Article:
Who Rescues Who?

By: Andrea Young

We’ve all heard the phrase and we all know the answer. Every pet I’ve had has always come when I’ve needed them. Good times and in bad. They have all had a story, and it’s usually a bad one.

People in rescue are like that too.  We are a diverse group with varying upbringings. Some traumatic, some abusive, some neglectful, some spiteful, and some loveless.

I was one of the lucky ones until I wasn’t.

We lost my eldest son to violence. My world imploded. I had been a single parent and I felt my purpose was no more, or so I thought.

I had to start taking care of me. I had a 5-year-old depending on me and a husband desperately trying to mend us all.

I became the Director of Victims of Homicide, a support group in the city of Edmonton. It was there that my true purpose exposed itself. I had to bring my dog into the meeting with me one day as I don’t leave my dogs in the car. We had come from the vet and I had forgotten about the meeting (one of the factors of having PTSD).

Long story short, my beautiful broken boy, Jake (Shepard cross 120lbs) wove some magic and we started to see immense light come back in our members’ eyes.

That experience so inspired me I had found purpose again. I chose to take an animal training course through the Edmonton Humane Society and the lovely, Bilinda Wagner.

I wanted to help those that were as broken as me and that didn’t have a voice.

My family had done fostering when I was young, and I wonder why I didn’t think of it sooner. At any rate, 89 dogs later and Zoe’s co-director (who I co-parent newborn litters with) asked if I would like to name our newest litter after my son.

I think I stopped breathing, thinking and computing. After it all sunk in, what an honour and a privilege it was to remember my son and celebrate these precious lives. It was a full circle moment for me as my son was a HUGE animal lover himself.

In just a few short days ten healthy smart, exuberant and joyful puppies will be making their way to their foster homes to start looking for their forever lives with adopters.

Each puppy name means something to my son, a nickname, a favourite character, a treasured family member or friend and a place he frequented.

He is gone and I can’t change that. The universe knows I’ve tried.

Ten beautiful souls will be spread around with my son’s spirit, and I truly believe he’s in every one of them.

Brandon was kind, funny, clumsy, independent, fearless, an observer, comforting and generous of his time.

These puppies are all that and more. I’m a proud co-mama.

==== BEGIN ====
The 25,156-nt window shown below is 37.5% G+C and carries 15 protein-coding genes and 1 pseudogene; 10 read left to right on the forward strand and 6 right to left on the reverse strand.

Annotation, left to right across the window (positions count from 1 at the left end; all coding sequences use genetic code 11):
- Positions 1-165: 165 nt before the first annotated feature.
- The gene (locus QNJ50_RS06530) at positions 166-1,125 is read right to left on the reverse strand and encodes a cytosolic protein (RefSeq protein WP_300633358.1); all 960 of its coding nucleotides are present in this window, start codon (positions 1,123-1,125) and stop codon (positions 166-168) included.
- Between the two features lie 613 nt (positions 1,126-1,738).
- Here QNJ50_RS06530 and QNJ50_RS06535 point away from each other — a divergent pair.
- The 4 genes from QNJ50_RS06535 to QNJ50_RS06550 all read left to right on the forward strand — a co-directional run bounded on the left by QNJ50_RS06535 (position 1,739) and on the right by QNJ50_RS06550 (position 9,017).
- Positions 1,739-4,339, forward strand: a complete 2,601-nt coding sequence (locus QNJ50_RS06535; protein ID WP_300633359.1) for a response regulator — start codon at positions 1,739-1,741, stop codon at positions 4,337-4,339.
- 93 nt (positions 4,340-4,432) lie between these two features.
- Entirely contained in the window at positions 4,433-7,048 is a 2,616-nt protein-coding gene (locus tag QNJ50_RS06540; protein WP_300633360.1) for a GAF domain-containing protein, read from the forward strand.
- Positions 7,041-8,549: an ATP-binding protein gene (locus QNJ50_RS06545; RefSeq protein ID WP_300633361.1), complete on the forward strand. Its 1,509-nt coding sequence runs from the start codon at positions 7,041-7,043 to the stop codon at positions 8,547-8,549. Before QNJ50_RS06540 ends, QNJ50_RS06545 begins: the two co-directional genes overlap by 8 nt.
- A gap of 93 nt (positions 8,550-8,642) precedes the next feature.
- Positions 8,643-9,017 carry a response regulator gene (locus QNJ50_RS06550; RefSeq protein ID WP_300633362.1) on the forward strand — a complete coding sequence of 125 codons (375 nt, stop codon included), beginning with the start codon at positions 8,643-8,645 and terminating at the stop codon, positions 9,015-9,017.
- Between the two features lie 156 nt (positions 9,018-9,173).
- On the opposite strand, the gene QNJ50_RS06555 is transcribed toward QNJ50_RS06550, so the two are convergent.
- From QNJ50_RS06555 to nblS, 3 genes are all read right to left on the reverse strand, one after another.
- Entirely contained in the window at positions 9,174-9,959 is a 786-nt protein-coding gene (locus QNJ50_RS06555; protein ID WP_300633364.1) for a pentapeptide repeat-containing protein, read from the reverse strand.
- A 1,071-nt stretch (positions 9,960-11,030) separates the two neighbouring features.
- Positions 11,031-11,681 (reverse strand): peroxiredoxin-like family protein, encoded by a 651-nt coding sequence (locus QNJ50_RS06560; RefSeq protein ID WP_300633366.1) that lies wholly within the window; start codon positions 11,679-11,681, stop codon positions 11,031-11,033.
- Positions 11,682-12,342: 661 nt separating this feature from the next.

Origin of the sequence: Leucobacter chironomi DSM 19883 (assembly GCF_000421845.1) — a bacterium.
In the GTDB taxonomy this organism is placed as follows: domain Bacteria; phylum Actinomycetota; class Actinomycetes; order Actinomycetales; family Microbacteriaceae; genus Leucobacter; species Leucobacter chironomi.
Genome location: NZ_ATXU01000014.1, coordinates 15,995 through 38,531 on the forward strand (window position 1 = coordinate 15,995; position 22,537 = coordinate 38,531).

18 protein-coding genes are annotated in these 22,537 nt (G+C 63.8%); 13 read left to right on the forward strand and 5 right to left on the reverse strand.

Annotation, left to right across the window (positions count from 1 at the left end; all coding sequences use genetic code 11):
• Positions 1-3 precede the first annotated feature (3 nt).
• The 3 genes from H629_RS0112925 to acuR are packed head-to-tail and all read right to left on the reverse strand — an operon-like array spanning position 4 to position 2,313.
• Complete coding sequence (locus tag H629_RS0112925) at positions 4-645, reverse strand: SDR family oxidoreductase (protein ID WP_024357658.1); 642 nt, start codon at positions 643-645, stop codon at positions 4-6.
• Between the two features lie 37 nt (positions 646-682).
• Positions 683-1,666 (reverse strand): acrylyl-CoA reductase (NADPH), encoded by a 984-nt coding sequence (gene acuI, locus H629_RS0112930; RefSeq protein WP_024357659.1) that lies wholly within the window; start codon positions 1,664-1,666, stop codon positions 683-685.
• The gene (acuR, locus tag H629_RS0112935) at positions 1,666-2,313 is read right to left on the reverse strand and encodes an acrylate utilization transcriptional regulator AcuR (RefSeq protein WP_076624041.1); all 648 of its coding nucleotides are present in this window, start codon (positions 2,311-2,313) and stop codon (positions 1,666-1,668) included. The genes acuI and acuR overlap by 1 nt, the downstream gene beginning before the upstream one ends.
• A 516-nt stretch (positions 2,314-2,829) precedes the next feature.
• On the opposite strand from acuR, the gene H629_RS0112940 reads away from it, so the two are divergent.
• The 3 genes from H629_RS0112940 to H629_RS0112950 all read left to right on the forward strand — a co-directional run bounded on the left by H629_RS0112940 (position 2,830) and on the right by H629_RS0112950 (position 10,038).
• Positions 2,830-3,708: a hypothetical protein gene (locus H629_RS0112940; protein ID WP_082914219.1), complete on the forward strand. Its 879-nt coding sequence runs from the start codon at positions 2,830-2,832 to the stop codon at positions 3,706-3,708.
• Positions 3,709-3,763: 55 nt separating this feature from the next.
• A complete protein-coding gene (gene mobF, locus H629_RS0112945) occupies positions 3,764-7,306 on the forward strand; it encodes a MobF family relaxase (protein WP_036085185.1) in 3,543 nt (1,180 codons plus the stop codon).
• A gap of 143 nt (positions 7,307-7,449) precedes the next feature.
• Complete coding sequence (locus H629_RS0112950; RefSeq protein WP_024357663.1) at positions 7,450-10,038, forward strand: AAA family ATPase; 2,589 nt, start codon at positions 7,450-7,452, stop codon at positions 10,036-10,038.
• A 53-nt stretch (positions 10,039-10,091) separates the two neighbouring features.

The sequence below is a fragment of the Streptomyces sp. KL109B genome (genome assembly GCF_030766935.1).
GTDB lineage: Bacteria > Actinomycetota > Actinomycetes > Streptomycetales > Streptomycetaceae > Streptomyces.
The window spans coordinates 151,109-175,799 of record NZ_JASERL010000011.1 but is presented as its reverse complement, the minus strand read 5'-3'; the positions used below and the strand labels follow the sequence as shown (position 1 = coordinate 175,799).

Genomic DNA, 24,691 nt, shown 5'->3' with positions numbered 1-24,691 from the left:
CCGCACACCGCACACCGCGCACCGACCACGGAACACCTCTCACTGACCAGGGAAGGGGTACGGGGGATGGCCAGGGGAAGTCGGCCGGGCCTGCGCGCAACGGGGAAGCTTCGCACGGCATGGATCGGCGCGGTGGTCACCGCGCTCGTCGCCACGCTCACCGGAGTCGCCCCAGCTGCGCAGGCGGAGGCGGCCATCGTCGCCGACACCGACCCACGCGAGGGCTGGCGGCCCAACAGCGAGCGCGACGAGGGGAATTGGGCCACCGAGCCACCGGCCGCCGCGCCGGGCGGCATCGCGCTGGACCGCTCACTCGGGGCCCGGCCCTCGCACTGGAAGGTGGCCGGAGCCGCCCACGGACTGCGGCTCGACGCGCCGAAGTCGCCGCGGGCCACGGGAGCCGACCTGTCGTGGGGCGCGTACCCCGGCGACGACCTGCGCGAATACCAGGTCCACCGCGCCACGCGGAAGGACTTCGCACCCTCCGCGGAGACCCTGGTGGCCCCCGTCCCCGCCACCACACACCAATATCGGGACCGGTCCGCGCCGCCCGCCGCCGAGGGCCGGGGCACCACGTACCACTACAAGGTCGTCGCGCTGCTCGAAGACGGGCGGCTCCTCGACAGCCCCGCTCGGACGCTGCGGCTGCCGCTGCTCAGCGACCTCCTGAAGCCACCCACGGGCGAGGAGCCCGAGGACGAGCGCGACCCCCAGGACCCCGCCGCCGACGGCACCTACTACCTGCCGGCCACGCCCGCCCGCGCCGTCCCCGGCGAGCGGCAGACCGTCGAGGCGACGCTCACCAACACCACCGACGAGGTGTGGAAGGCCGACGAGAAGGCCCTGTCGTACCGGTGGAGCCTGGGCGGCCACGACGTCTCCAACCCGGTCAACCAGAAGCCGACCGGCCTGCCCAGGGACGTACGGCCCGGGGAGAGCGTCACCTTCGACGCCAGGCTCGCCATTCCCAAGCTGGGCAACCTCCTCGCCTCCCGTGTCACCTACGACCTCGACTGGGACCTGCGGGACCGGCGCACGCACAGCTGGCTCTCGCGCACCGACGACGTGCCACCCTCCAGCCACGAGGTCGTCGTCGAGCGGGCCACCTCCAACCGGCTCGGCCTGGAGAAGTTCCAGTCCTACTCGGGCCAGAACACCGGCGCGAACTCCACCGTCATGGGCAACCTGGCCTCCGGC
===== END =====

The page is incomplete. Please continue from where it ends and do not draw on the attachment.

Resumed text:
The goodbyes will be tough, I feel like I’m grieving his loss all over again. But truly the honour has been all mine. The joy the purpose the strength they have given me is immeasurable.

To my puppy family:

Pokey, Batman, Cuba, Einstein, Dragon, Tina, Wiley, Betty, Goose and Lexus,

May you know nothing but pure joy and happiness (and you better keep in touch with me!). To Kath Oltsher, who made all of this possible and has rode the emotion train with me, I adore you and respect the hell out of you.

Zoe’s is my lifeline. My second family. My people.

Life can be really hard. Pets always make it better, in the moment and far into the future.

Rescuing is hard, sad, maddening, life sucking, joyful, hilarious and comforting.

I hope, universe willing, I will keep being rescued and I can return the favour!

Please note: If you interested in adopting, please check on our website to see when they will be available. Also, please note that we will NOT be accepting applications prior to. Thank you!

Featured Volunteer – Jacqueline Zohar


What kind of rescue would we be without a crazy cat lady???

Not a proper one, that’s for sure!

That’s why we have Jacqueline! She’s crazy in all the right ways, a proud lover of all things feline and an integral member of the Zoe’s family.

Can you tell us a little about your background before you became a volunteer?
I was born and raised in Edmonton and have an undergraduate degree in psychology. I worked for about 20 years in health, administrative and accounting positions and have also been volunteering for a variety of animal charities throughout my life. I now only work casually so I have much more time to devote to doing what I truly love, which is volunteering at Zoe’s with my amazing husband.

How did you first get involved with Zoe’s?
After my cat of 21 years passed away, I decided that I needed to foster, rather than jump into adopting another fur baby. Zoe’s was recommended to me by a friend and after checking out their website, I was hooked.